• Quinella also gets this treatment to a much lesser extent. While the novels are ambiguous over whether or not her sociopathy was the result of merging her soul with Cardinal or if she always was one and can now express it completely, it doesn't change the fact that she was hugely selfish and seemed to relish in the misery she caused others. Even the anime gets in on it by giving her a somewhat sympathetic sendoff where she dies content and with a smile on her face.
  • Dry Docking: The number of fans who are displeased at Kirito's guts and want him to stay away from ANY female character in the cast so they can have them for themselves is quite high.
  • Ensemble Dark Horse: Now has it's own page.
  • Epileptic Trees: A very popular fan theory is Kuroyukihime from Accel World (also by Reki Kawahara, set in the same Shared Universe two decades into the future) is Kirito and Asuna's daughter. Furthermore, her real name is theorized to be Sachi Kirigaya, due to her nickname being Sachan.
  • Escapist Character: Basically, the appeal of both Kirito and Asuna for their fans. Apart from the obvious escapist possibilities that they offer separatelynote , they are somewhat unique in that they also offer an escapist fantasy for couples. As in living a great adventure with your significant other with both of you kicking ass together in pretty much equal measure. A type of fantasy that is actually quite uncommon, not only in anime, but in popular media in general. Especially to this degree and especially without being hindered by Will They or Won't They? dynamics, which SAO refreshingly never relies onnote . This applies mostly to the Aincrad arc, obviously, and it's a big part of the reason why it's still the most popular arc... and why the Fairy Dance arc is so hated, for that matter, since it pretty much throws this fantasy out of the window in the worst way possible. Also the reason why the film Ordinal Scale, which focuses on their relationship, not only was very well received by fans, but also managed to recover some fans that had dropped the series (signaling that the creators are fully aware of this situation). Couples cosplaying together as Kirito and Asuna in tandem is a pretty common view in anime conventions because of all of this.
  • Evil Is Cool:
  • Evil Is Sexy:
    • Rosalia an Evil Redhead with Peek-a-Bangs.
    • Quinella. There's those who like her for being a brilliant villain, and then there's those who like her for being one the sexiest females period. She spends the majority of her appearances completely naked with nothing but Godiva Hair to cover up.
      • This applies even more so in universe, where she's seen as the World's Most Beautiful Woman. Even Eugeo and Kirito acknowledge that her appearance is "perfect," to the point of making Alice and Asuna look plain in comparison, despite seeing her as the Complete Monster she is.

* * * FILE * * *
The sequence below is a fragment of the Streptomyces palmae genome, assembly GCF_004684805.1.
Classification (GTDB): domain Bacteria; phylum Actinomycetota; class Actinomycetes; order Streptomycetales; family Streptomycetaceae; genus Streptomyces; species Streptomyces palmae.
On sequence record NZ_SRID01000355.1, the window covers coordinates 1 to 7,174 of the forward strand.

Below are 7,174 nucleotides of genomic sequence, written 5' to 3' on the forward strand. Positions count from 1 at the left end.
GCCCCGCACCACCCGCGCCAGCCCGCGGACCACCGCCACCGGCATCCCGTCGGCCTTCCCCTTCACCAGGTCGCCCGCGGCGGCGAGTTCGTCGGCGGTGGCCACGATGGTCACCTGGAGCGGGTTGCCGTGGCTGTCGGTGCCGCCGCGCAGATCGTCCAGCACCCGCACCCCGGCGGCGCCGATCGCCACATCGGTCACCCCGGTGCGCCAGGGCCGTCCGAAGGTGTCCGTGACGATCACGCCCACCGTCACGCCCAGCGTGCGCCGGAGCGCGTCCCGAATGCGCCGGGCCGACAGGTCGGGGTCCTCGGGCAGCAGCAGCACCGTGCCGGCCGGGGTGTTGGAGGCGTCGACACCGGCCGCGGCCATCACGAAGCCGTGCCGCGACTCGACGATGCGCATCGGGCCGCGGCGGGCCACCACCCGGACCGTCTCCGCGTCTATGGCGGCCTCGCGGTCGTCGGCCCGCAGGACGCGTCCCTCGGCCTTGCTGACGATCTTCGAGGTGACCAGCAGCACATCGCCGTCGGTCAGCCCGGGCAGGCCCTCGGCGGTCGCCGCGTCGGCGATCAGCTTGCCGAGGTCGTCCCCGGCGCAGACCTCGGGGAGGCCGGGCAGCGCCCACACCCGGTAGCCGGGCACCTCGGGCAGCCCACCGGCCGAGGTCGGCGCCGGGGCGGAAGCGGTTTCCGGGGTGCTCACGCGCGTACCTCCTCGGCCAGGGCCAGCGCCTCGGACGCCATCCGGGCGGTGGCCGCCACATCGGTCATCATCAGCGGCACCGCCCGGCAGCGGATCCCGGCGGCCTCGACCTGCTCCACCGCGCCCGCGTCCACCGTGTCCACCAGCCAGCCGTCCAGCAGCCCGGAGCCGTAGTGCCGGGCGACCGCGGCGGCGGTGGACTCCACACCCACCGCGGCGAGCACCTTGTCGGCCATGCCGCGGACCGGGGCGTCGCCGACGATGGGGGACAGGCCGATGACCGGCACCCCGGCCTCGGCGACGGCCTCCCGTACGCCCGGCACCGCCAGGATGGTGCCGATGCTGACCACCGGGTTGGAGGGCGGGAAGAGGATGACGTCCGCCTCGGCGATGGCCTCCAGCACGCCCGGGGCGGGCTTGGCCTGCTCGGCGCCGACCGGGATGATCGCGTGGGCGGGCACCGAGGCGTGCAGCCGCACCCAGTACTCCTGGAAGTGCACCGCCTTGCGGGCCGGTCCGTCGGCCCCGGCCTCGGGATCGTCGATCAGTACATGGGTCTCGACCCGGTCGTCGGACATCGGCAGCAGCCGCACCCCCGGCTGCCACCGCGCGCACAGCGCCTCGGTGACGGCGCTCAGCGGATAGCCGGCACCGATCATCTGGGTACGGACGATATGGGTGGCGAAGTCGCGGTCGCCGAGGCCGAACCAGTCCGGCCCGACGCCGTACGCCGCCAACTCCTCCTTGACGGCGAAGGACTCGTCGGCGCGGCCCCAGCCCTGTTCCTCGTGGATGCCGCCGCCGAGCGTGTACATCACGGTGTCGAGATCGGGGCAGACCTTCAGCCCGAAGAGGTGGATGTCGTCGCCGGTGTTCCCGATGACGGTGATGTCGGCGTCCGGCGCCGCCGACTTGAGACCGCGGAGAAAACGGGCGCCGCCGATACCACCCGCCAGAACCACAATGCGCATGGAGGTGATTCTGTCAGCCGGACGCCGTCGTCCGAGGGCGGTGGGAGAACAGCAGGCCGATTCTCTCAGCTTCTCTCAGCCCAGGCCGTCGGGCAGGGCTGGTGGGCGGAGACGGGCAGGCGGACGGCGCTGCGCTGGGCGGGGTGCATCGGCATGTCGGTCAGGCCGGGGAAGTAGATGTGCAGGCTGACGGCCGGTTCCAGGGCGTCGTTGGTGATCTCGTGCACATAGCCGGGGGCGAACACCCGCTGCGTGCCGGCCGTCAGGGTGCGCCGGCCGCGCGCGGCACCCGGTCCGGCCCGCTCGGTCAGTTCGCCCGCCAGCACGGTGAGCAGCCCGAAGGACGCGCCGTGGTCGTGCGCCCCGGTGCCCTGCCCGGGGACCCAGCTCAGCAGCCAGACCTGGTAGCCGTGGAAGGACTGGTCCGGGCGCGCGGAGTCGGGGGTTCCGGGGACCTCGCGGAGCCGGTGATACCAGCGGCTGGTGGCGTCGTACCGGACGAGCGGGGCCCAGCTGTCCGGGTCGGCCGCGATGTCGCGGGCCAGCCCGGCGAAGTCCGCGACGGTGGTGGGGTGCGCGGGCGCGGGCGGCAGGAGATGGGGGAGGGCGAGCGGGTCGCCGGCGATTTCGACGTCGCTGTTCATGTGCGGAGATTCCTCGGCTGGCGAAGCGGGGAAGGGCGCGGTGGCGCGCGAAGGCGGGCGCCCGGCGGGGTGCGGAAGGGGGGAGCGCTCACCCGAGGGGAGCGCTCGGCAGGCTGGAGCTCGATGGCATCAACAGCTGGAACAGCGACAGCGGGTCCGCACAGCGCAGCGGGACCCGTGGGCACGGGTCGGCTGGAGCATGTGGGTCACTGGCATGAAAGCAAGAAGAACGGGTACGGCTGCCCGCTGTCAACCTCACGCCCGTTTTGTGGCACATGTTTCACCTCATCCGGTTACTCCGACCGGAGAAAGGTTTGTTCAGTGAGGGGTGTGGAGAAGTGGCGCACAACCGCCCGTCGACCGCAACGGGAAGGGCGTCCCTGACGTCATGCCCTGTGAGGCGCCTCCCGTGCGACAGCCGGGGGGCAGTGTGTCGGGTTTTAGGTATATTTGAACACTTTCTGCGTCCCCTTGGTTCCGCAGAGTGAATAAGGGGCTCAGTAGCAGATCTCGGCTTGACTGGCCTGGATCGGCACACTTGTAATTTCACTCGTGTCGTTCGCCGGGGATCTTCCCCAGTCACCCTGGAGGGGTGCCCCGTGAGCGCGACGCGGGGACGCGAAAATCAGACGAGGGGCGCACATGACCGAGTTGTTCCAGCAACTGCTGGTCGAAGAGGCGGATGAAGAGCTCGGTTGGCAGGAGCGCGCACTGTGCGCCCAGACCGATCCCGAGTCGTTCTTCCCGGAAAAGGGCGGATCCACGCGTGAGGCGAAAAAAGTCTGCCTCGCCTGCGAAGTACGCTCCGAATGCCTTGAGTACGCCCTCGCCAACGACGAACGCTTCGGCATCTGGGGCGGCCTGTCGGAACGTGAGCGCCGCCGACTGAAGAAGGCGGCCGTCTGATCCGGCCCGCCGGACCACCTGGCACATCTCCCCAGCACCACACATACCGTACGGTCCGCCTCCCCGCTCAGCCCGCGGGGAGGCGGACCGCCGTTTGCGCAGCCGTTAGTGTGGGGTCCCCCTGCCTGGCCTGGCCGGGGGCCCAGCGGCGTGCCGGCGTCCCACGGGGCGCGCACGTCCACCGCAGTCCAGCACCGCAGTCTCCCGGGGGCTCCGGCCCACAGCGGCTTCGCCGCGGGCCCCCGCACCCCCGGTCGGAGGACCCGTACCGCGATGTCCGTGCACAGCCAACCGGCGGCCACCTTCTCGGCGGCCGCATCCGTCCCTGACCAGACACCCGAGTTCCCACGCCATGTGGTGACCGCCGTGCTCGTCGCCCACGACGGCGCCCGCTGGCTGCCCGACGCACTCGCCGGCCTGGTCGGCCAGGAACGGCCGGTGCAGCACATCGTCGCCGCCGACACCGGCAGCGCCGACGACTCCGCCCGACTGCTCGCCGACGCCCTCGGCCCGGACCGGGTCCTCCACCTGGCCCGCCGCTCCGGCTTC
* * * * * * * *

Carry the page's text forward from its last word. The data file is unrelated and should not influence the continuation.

• Some ChubbyChasers find Ilfang the Kobold Lord to be a Big Handsome Man.
  • Fandom-Enraging Misconception:
    • Calling the Fairy Dance arc (Season 1 Episode 15-25) "Season 2". Fans get very irritated when people get it mixed up with the actual Season 2 titled "Sword Art Online II".
    • Saying Kayaba was never given a reason behind trapping thousands of players in SAO, due to his line saying that he forgot the true reason. Fans will adamantly point out it was literally explained right after that he wanted to create a real virtual world and that he had fulfilled that dream.
    • Calling Underworld a "game" despite the story making it very clear it is a top-secret virtual simulated environment populated by AI, being used for a government experiment funded with a black budget. Yet the misconception continues to persist.
  • Fandom Rivalry:
    • There has been one with Log Horizon, due to the similar premise. Interestingly enough, many Log Horizon supporters seem to be former SAO fans that dropped the series at some point (normally when the focus of the Aincrad arc shifted to romance, or when the Fairy Dance arc started).
      • Hilariously, Hollow Realization has you in a massive single floor area, instead of a tower, with the player characters the only ones who can't die, while Non Player Characters who go into battle die for real... EXACTLY like Log Horizon
    • To a lesser extent, there's also one with Accel World, which is written by the same author.
      • ...which has got several crossover elements with Sword Art Online in the video games.
    • Berserk fans have also not taken well to the fact that "The Black Swordsman" is now more commonly associated with a 16 year old gamer instead of an adult who actually wields a sword. It doesn't help that Kirito's sword in Alfheim is nigh-identical to the Dragonslayer or that both series author's use rape a lot (partially justified in Berserk's case for being a Seinen whereas SAO is NOT.)
      • Hollow Realization introduces a character, Genesis, with that moniker as a nickname, who bears a much closer resemblance to the original Black Swordsman. Ironically, HE is seen as the pretender in-universe, in exactly the same way that the Berserk fanbase saw Kirito as the pretender to that name.